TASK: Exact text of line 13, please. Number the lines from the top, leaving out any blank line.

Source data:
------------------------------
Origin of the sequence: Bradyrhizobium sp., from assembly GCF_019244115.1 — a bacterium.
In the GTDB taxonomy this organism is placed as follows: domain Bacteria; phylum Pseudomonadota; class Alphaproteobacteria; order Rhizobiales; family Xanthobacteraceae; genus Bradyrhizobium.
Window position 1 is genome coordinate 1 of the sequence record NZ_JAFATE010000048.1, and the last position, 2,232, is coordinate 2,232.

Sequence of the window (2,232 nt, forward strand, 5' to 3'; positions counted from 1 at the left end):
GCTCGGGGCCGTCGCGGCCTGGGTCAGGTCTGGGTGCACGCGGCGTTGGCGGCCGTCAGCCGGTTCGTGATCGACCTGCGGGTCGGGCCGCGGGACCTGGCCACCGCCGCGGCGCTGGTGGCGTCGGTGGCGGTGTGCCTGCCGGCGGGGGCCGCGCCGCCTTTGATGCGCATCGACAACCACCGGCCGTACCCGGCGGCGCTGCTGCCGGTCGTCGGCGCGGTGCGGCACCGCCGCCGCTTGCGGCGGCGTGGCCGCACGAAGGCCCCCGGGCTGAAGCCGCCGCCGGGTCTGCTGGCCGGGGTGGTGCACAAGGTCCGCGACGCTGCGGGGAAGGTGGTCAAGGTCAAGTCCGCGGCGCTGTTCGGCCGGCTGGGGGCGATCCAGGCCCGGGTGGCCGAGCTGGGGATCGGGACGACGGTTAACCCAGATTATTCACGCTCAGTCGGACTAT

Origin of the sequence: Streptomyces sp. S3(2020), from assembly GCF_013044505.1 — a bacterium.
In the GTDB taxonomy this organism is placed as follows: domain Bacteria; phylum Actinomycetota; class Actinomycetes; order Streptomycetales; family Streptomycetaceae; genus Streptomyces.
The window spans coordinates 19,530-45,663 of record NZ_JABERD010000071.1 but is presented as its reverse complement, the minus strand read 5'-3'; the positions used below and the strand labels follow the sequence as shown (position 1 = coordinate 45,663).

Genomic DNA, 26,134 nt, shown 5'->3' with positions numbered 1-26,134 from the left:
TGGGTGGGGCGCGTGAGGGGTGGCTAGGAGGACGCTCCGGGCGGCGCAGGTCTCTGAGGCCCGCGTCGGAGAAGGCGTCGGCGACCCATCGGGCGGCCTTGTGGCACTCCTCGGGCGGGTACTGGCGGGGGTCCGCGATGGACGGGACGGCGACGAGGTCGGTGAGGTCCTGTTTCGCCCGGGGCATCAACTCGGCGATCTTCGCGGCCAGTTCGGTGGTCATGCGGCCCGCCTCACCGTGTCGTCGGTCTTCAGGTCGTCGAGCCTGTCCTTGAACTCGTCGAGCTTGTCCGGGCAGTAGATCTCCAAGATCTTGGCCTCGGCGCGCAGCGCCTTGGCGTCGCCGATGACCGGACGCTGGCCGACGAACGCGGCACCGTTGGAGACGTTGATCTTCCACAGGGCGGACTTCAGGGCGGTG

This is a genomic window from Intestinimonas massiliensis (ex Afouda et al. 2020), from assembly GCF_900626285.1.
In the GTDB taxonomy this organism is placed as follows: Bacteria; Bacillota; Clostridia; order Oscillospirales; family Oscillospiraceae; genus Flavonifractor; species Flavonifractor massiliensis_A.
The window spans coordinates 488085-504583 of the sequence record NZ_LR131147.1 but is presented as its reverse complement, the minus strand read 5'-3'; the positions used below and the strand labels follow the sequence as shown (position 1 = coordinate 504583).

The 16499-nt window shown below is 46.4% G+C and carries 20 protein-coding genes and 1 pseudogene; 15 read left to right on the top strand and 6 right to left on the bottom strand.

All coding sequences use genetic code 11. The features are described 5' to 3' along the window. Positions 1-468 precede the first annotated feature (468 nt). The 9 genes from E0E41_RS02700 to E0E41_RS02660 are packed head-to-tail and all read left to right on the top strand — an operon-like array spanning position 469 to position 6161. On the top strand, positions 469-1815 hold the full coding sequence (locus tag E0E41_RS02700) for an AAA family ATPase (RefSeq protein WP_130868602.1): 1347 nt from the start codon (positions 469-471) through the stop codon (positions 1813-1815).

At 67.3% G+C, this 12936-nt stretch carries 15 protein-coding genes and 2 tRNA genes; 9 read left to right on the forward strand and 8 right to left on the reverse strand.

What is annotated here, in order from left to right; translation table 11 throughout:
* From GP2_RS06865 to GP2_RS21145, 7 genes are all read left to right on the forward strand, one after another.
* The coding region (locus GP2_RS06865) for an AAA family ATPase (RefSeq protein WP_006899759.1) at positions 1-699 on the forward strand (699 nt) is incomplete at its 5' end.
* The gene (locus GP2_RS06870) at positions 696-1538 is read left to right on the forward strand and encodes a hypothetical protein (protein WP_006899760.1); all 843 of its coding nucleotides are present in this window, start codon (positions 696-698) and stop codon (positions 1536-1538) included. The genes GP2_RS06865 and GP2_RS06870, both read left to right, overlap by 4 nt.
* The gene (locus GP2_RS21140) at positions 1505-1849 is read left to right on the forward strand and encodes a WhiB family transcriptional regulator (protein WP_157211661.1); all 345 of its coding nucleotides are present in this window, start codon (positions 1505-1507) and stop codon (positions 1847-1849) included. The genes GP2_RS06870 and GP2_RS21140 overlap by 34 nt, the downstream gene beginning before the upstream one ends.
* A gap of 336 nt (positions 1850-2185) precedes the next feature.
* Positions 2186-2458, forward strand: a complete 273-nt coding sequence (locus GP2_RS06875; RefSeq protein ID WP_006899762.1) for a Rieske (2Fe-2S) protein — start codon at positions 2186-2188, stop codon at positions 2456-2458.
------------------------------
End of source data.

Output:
The window spans coordinates 488085-504583 of the sequence record NZ_LR131147.1 but is presented as its reverse complement, the minus strand read 5'-3'; the positions used below and the strand labels follow the sequence as shown (position 1 = coordinate 504583).